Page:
Ten Lessons Law Schools Can Learn from Other Educational Programs in Evaluating Their Curriculum
Professor Debra Moss Curtis, of the Nova Southeastern University Law Center, has published an article calling for legal educators to look at other programs in higher education, as well as experts who study education, as guidance when considering reform within legal education.
Beg Borrow or Steal: Ten Lessons Law Schools can Learn from Other Educational Programs in Evaluating Their Curriculum outlines suggestions from other areas of education that “should be considered by every institution as part of its new plan for legal education in the 21st Century.” Many of Professor Curtis's ideas align with the mission, work, and recommendations of Educating Tomorrow's Lawyers:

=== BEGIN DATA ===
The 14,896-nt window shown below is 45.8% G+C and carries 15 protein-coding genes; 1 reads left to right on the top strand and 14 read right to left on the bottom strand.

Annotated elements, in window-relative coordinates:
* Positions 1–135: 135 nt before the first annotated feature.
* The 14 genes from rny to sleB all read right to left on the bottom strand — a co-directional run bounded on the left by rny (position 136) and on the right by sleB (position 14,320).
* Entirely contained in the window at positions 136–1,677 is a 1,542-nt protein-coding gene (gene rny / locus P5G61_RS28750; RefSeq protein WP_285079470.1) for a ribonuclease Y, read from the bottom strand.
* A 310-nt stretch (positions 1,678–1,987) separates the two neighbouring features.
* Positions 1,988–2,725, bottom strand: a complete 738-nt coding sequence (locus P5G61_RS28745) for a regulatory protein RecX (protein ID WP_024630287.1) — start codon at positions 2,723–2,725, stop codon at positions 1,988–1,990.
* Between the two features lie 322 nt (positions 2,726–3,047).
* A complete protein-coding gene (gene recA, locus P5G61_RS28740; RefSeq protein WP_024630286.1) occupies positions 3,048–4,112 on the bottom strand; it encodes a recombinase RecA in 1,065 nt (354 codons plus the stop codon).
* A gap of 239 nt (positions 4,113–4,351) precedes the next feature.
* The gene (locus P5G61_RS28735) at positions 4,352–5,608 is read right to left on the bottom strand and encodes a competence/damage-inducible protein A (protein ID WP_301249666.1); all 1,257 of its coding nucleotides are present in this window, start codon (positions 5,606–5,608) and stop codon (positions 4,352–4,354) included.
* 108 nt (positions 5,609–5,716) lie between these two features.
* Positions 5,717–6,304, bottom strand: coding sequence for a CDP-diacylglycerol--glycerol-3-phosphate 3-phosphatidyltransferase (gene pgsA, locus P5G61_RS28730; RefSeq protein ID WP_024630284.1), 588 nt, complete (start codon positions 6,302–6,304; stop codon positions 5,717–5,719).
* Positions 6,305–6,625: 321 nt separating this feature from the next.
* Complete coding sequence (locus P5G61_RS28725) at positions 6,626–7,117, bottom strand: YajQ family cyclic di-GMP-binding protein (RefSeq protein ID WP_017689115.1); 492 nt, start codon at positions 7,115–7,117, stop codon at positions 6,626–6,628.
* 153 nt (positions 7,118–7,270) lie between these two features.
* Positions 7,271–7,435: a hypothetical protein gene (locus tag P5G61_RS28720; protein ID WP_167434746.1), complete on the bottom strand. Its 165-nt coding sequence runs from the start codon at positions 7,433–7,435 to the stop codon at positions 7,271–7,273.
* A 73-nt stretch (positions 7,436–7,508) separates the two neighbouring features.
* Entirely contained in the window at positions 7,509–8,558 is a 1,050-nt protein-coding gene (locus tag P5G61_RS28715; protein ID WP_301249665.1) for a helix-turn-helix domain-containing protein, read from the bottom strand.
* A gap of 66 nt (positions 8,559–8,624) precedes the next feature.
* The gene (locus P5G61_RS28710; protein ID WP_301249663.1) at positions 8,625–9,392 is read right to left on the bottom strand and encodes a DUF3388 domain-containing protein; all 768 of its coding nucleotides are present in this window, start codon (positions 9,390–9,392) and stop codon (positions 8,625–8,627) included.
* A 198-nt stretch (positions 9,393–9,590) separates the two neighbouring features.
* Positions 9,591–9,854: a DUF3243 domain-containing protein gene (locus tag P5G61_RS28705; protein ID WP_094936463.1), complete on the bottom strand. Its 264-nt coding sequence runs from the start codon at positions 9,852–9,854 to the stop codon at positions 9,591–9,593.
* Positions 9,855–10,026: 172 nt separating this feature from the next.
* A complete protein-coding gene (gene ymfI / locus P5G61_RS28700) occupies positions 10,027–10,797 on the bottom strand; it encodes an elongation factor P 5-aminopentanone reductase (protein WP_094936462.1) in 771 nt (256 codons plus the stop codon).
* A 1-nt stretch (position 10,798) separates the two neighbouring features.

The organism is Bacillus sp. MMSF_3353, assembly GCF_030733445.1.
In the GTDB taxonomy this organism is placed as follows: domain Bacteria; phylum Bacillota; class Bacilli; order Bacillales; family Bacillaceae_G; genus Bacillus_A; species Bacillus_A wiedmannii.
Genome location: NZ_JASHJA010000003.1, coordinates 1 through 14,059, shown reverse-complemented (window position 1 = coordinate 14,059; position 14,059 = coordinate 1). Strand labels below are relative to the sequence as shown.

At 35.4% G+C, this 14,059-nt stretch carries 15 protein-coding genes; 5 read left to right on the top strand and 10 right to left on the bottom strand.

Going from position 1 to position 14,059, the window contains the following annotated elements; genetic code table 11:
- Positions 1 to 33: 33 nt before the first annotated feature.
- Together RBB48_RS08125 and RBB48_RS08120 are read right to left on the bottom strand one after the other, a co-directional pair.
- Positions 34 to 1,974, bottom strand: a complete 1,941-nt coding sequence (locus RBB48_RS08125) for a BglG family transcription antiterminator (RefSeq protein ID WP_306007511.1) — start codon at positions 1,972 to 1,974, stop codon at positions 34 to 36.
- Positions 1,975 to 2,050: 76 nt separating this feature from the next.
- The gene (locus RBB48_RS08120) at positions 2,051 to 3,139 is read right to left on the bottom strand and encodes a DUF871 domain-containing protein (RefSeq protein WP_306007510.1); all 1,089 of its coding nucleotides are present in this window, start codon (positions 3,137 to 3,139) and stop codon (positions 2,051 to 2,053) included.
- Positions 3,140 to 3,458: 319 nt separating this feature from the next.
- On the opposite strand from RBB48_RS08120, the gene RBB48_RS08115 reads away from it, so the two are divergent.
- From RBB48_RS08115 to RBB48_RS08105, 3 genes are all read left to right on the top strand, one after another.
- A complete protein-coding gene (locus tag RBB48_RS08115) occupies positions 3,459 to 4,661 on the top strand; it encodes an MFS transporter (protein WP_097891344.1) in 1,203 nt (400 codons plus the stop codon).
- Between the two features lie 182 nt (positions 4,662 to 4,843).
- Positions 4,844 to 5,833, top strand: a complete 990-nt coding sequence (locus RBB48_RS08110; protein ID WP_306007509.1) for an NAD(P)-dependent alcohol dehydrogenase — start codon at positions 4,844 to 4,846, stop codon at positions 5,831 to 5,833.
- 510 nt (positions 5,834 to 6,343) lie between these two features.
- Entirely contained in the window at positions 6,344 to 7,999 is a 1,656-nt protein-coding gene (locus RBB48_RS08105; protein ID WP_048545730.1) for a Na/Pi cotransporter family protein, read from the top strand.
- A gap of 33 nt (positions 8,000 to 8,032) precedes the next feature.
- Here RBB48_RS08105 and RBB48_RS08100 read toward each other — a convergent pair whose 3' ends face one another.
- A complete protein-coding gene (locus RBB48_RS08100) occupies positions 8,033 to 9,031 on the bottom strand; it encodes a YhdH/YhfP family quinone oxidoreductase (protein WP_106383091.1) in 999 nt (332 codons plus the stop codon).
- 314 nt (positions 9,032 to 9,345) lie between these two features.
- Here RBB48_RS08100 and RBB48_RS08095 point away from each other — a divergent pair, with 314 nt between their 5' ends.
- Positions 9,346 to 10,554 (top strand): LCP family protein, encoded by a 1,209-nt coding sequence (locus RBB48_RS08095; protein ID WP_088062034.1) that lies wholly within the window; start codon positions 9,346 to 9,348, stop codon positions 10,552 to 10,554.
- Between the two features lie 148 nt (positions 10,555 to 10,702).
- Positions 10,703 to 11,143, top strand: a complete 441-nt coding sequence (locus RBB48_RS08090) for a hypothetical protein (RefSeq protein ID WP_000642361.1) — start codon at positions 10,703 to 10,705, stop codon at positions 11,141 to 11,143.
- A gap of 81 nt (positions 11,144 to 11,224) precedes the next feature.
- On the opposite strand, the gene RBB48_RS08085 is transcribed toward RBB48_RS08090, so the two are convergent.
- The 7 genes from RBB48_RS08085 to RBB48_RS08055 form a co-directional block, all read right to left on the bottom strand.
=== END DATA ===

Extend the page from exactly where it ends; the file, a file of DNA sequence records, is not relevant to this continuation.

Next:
- Fostering collaborating between law schools and professionals/professional societies;
- Beginning with the end in mind, by using a model of what a graduate should look like to design curricula that teach students those skills;
- Creating a culture where professors share their curricula with others to expand and refine teaching methods;
- Aligning with best practices and using meaningful assessment data to measure student outcomes; and
- Investing in faculty professional development, which is intentional, ongoing, and systemic.
Riley Combelic is a third-year law student at the University of Denver Sturm College of Law and contributes to IAALS Online. Please direct inquiries about this post to email@example.com.